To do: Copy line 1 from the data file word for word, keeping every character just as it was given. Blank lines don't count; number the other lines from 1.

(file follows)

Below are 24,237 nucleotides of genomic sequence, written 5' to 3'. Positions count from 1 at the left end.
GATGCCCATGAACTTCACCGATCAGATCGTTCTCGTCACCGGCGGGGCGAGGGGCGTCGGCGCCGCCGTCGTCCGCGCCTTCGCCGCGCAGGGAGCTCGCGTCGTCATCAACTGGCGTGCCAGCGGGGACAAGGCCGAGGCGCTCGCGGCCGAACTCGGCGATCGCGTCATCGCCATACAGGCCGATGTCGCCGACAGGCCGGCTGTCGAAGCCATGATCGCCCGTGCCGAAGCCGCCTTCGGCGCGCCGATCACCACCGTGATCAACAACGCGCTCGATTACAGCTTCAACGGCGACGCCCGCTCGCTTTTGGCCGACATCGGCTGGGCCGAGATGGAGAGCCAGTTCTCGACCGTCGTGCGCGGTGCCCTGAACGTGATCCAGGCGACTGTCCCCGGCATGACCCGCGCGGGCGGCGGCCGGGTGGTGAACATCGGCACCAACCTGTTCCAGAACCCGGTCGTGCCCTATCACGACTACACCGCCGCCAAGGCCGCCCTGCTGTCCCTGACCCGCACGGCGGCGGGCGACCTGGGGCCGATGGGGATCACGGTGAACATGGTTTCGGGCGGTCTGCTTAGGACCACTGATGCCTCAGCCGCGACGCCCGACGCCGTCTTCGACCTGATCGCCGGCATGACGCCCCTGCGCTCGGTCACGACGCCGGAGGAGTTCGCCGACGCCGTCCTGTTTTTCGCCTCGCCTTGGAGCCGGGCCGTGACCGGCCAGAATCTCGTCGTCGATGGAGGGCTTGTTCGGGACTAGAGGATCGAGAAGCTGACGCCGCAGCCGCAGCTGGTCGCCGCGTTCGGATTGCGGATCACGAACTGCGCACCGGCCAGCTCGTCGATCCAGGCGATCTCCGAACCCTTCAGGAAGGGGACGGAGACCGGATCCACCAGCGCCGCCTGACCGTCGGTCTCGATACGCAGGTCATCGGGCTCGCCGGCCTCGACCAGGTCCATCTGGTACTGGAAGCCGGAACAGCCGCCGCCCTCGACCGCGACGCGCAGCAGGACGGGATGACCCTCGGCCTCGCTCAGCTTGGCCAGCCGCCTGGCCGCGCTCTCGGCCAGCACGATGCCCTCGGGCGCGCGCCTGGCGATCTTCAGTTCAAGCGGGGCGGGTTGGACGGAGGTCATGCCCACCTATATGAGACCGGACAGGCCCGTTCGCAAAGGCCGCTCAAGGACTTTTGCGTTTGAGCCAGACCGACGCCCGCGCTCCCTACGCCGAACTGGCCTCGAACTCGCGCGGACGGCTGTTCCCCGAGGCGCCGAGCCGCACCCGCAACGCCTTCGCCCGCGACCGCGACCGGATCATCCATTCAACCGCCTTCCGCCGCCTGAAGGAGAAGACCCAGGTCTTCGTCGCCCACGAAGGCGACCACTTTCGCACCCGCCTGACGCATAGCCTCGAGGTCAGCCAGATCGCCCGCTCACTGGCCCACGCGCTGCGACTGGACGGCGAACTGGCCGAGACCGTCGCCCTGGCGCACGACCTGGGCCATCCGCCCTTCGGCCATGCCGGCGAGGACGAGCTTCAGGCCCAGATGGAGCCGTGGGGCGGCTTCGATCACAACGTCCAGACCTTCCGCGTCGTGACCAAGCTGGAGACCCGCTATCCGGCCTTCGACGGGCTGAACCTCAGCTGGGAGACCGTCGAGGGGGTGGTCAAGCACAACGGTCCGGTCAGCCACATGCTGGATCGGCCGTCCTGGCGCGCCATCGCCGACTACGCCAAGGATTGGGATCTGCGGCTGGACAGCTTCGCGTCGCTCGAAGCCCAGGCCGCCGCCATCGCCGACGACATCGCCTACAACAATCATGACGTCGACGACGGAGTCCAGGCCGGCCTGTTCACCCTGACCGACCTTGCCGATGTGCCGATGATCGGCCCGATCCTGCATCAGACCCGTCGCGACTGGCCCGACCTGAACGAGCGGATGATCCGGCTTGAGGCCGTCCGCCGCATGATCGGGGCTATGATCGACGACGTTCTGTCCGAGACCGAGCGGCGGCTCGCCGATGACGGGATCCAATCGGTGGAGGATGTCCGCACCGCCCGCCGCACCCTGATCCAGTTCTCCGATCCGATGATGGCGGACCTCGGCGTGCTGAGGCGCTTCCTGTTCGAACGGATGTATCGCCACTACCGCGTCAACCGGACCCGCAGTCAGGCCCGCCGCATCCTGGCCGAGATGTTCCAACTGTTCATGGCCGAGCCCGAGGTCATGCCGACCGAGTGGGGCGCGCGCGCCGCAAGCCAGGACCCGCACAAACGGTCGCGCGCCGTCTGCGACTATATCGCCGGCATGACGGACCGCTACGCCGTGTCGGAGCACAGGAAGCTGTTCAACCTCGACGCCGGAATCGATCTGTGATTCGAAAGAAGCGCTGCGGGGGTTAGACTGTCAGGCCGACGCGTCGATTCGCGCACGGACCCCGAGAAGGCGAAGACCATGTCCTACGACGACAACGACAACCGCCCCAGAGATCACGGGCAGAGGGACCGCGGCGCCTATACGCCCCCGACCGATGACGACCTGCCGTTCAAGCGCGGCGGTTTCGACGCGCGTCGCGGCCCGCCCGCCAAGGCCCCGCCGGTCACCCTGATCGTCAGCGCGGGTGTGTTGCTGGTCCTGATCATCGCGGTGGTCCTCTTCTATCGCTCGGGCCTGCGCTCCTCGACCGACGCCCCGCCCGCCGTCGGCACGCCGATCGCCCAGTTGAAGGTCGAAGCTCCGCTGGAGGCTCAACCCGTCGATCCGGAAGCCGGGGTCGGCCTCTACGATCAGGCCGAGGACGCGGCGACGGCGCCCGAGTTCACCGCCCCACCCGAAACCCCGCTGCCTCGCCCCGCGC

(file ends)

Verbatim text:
Below are 24,237 nucleotides of genomic sequence, written 5' to 3'. Positions count from 1 at the left end.